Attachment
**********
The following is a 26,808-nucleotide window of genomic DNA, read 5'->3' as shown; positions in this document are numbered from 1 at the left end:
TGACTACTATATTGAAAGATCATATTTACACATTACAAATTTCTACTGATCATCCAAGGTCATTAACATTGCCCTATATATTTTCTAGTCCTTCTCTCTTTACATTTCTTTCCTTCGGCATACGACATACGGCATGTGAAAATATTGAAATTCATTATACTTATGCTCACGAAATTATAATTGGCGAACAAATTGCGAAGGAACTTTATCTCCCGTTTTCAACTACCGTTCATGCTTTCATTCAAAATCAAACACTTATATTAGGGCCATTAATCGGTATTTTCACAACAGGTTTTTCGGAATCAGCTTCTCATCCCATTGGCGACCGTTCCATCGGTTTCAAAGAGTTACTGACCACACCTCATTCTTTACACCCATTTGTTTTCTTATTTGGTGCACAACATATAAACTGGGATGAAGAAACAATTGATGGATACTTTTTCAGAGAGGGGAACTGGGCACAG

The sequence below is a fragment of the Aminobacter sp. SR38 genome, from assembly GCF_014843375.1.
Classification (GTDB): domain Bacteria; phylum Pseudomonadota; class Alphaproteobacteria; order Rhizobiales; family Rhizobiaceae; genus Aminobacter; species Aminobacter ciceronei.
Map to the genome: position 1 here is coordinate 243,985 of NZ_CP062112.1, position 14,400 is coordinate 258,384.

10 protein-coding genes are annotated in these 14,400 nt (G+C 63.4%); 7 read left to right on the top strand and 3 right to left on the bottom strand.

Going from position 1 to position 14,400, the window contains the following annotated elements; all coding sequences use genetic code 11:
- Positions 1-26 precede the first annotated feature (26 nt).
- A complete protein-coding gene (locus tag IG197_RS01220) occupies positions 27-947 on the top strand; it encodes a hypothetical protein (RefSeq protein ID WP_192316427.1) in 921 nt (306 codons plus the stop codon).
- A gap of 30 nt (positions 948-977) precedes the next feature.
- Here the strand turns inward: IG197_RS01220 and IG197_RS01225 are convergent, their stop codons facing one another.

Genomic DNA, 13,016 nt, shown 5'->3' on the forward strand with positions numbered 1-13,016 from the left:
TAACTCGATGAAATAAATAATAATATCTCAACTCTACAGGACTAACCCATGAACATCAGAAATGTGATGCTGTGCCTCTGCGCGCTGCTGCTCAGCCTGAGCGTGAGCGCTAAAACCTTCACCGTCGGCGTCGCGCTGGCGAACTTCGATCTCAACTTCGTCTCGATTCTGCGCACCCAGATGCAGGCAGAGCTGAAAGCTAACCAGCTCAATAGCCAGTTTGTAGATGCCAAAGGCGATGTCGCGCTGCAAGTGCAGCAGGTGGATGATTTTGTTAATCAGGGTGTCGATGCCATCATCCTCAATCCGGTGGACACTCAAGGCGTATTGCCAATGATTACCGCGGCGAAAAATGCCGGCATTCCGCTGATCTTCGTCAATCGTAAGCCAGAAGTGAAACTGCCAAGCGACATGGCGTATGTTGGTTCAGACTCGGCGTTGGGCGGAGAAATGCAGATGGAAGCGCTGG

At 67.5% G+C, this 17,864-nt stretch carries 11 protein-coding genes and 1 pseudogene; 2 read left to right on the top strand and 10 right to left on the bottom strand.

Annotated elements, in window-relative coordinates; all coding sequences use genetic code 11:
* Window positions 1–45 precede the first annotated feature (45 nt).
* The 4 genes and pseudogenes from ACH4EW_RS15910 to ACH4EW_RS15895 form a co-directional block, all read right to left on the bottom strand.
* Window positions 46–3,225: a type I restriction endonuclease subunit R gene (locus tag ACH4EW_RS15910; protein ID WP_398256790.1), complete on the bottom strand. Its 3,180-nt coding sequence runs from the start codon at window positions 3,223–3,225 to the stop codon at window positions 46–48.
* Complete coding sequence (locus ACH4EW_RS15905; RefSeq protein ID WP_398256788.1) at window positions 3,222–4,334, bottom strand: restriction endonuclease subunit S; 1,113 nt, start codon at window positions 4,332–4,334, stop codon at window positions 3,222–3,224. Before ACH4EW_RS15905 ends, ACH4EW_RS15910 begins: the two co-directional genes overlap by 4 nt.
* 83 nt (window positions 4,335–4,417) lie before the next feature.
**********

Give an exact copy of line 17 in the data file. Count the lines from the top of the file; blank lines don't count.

* The 4 genes and pseudogenes from ACH4EW_RS15910 to ACH4EW_RS15895 form a co-directional block, all read right to left on the bottom strand.